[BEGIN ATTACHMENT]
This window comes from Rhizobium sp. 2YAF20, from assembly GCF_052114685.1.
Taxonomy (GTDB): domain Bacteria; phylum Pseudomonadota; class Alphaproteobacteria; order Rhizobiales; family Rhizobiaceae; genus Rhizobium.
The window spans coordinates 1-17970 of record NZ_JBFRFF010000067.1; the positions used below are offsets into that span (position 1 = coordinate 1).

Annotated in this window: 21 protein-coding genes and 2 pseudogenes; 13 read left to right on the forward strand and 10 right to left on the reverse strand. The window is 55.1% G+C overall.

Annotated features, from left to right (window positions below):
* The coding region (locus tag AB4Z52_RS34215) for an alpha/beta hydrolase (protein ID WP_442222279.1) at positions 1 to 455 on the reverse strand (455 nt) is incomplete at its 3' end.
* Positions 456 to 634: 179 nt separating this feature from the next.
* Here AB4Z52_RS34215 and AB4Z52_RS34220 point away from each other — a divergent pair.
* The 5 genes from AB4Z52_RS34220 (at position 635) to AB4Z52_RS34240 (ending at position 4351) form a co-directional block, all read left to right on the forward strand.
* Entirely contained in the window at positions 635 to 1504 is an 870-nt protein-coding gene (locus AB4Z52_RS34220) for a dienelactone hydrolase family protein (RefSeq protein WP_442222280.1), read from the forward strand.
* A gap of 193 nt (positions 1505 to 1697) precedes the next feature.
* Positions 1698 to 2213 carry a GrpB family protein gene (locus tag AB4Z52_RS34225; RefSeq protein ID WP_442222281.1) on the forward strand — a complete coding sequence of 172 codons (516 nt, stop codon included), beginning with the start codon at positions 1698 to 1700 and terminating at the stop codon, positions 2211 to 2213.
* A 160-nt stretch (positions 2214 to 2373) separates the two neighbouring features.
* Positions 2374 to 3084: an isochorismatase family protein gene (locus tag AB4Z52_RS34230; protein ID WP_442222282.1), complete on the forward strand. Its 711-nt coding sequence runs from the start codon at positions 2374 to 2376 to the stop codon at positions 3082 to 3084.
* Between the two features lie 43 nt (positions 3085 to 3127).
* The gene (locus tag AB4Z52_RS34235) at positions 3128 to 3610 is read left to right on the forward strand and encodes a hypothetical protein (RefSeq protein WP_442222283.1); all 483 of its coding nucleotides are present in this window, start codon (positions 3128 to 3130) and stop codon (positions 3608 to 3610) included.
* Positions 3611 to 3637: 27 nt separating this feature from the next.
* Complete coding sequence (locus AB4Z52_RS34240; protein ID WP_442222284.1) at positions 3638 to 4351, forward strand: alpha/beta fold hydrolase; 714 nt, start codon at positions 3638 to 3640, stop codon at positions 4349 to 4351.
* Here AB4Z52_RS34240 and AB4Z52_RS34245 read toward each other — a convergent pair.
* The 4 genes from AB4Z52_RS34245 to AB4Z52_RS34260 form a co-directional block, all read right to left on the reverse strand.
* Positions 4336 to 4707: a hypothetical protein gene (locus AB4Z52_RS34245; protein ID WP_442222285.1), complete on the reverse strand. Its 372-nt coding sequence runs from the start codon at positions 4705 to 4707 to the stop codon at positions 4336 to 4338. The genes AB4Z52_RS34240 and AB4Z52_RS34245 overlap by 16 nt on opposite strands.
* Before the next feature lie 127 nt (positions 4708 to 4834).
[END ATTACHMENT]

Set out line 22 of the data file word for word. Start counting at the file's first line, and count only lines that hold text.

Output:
* Before the next feature lie 127 nt (positions 4708 to 4834).